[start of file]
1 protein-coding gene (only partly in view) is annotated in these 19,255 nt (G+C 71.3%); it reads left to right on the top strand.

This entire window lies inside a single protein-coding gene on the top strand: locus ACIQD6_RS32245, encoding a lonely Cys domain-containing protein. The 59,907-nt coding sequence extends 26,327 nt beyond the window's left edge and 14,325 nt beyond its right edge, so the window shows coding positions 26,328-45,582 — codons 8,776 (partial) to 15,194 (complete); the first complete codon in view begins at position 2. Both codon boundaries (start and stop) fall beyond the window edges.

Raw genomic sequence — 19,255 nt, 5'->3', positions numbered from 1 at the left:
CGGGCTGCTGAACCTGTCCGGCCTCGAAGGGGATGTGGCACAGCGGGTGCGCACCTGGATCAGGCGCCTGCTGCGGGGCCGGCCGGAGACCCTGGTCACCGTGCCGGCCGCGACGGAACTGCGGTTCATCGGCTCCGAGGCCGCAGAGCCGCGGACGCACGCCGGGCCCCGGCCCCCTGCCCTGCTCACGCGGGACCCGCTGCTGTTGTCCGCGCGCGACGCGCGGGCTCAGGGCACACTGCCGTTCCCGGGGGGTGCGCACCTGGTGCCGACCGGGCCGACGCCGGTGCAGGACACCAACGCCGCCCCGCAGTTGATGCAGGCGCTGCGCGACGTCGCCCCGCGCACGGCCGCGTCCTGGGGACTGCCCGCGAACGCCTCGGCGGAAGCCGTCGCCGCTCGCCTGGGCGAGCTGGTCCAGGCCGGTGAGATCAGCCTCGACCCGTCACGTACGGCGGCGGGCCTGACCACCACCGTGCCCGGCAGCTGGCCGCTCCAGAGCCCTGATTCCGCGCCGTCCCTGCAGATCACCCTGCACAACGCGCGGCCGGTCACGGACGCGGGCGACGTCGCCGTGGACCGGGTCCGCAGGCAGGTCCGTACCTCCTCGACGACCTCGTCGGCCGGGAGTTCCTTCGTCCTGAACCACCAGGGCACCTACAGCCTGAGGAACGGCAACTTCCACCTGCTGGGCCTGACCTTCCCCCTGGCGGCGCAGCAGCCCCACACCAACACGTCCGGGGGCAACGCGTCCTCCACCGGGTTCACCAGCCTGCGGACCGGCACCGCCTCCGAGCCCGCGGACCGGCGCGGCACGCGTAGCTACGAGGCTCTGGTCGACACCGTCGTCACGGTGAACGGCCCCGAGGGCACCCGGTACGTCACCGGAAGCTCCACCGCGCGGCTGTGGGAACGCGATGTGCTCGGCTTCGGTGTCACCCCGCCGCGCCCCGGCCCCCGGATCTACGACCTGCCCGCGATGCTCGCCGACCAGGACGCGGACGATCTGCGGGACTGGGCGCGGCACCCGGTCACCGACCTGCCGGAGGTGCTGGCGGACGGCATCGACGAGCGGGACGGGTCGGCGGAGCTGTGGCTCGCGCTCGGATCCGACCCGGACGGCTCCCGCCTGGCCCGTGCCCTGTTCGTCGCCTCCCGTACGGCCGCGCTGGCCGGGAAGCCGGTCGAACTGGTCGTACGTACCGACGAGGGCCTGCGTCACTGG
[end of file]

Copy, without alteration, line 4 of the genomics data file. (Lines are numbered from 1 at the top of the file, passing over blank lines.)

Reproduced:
CGGGCTGCTGAACCTGTCCGGCCTCGAAGGGGATGTGGCACAGCGGGTGCGCACCTGGATCAGGCGCCTGCTGCGGGGCCGGCCGGAGACCCTGGTCACCGTGCCGGCCGCGACGGAACTGCGGTTCATCGGCTCCGAGGCCGCAGAGCCGCGGACGCACGCCGGGCCCCGGCCCCCTGCCCTGCTCACGCGGGACCCGCTGCTGTTGTCCGCGCGCGACGCGCGGGCTCAGGGCACACTGCCGTTCCCGGGGGGTGCGCACCTGGTGCCGACCGGGCCGACGCCGGTGCAGGACACCAACGCCGCCCCGCAGTTGATGCAGGCGCTGCGCGACGTCGCCCCGCGCACGGCCGCGTCCTGGGGACTGCCCGCGAACGCCTCGGCGGAAGCCGTCGCCGCTCGCCTGGGCGAGCTGGTCCAGGCCGGTGAGATCAGCCTCGACCCGTCACGTACGGCGGCGGGCCTGACCACCACCGTGCCCGGCAGCTGGCCGCTCCAGAGCCCTGATTCCGCGCCGTCCCTGCAGATCACCCTGCACAACGCGCGGCCGGTCACGGACGCGGGCGACGTCGCCGTGGACCGGGTCCGCAGGCAGGTCCGTACCTCCTCGACGACCTCGTCGGCCGGGAGTTCCTTCGTCCTGAACCACCAGGGCACCTACAGCCTGAGGAACGGCAACTTCCACCTGCTGGGCCTGACCTTCCCCCTGGCGGCGCAGCAGCCCCACACCAACACGTCCGGGGGCAACGCGTCCTCCACCGGGTTCACCAGCCTGCGGACCGGCACCGCCTCCGAGCCCGCGGACCGGCGCGGCACGCGTAGCTACGAGGCTCTGGTCGACACCGTCGTCACGGTGAACGGCCCCGAGGGCACCCGGTACGTCACCGGAAGCTCCACCGCGCGGCTGTGGGAACGCGATGTGCTCGGCTTCGGTGTCACCCCGCCGCGCCCCGGCCCCCGGATCTACGACCTGCCCGCGATGCTCGCCGACCAGGACGCGGACGATCTGCGGGACTGGGCGCGGCACCCGGTCACCGACCTGCCGGAGGTGCTGGCGGACGGCATCGACGAGCGGGACGGGTCGGCGGAGCTGTGGCTCGCGCTCGGATCCGACCCGGACGGCTCCCGCCTGGCCCGTGCCCTGTTCGTCGCCTCCCGTACGGCCGCGCTGGCCGGGAAGCCGGTCGAACTGGTCGTACGTACCGACGAGGGCCTGCGTCACTGG